New ARLC boss David Smith resigned from his job with Lloyds Banking Group, one of the UK’s biggest lenders, after his Australian unit posted a net loss of over $1 billion in 2011.
As Chief Executive of Lloyds International, Mr Smith made a statement (before anyone knew that he would be the next head of Australian rugby league) that Lloyds’ Australian business “is on a very strong footing” and that he felt it was “the right time to seek new opportunities”.
We now know what those “new opportunities” are.
The fact that Lloyds have asked Smith to hang around until the first of February to help with the leadership transition indicates that he is highly thought of by the bank’s board.
When a key executive decides to leave he is normally ushered out before the tea lady arrives.
We can assume that David Smith has accepted a drop in salary.
We cannot compare Smith’s Lloyds package with JP Morgan Chase & Co’s Jamie Dimon, who takes home $23.1 million in salary, bonus, stock and options. Nor can we compare him to Wells Fargo chief John Stumpf ($19.8 million), Richard Fairbank, CEO of Capital One Financial Corp ($18.7 million) or Citi’s CEO Vikram Pandit ($14.8 million).
But you don’t get to preside over $50 billion worth of assets without being very well remunerated.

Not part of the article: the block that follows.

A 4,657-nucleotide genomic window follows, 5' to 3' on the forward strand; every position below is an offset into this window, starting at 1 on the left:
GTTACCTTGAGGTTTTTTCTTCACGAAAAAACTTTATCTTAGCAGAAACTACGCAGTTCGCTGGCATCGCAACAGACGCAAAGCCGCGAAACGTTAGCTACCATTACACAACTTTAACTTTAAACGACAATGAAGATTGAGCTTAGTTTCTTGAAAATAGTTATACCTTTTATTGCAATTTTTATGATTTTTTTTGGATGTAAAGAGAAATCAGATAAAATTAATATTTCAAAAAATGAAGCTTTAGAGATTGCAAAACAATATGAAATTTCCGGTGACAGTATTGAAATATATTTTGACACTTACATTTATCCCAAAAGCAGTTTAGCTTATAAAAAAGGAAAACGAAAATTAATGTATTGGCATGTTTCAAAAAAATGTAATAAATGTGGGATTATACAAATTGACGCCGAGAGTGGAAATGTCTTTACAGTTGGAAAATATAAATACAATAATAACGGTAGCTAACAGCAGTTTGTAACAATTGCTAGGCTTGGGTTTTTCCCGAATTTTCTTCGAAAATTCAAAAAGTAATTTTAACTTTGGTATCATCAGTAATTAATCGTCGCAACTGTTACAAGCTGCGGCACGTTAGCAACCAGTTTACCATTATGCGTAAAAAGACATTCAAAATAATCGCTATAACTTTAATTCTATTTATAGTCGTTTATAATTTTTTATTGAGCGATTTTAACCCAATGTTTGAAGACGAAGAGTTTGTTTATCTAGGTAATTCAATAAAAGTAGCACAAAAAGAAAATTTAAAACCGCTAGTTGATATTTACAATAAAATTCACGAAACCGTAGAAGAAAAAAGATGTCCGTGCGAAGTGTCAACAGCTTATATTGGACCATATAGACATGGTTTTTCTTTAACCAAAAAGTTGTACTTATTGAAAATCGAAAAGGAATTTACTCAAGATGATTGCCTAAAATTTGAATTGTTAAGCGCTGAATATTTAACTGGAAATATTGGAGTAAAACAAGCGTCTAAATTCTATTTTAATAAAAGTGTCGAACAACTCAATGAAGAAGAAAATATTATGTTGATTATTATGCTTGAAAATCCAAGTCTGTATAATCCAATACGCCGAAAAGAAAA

I applaud the commission for not reacting to the mainstream media, and for not making a knee-jerk, early decision.
They have taken their time and been very selective, and let’s hope they have backed a winner. I think they have.
Who cares if the new main man does not know who Cam Smith is? Who cares if he did not attend a game this year?
David Smith has inherited a group of outstanding human resources within the NRL, and his key role will be to bring them together as a united team and help them grow.
He also needs to be able to implement the ARLC’s Strategic Plan, while also being proactive enough to build his own plan and have it endorsed by the commission.
The 16 NRL clubs, especially the Storm, the Sharks, the Panthers, Souths, the Knights and the Titans, should benefit from Smith’s background in corporate loans.
Saving these clubs and helping them turn a profit is a hell of a lot more important to the game than sitting on the hill having a hot dog with Freddie Blogs.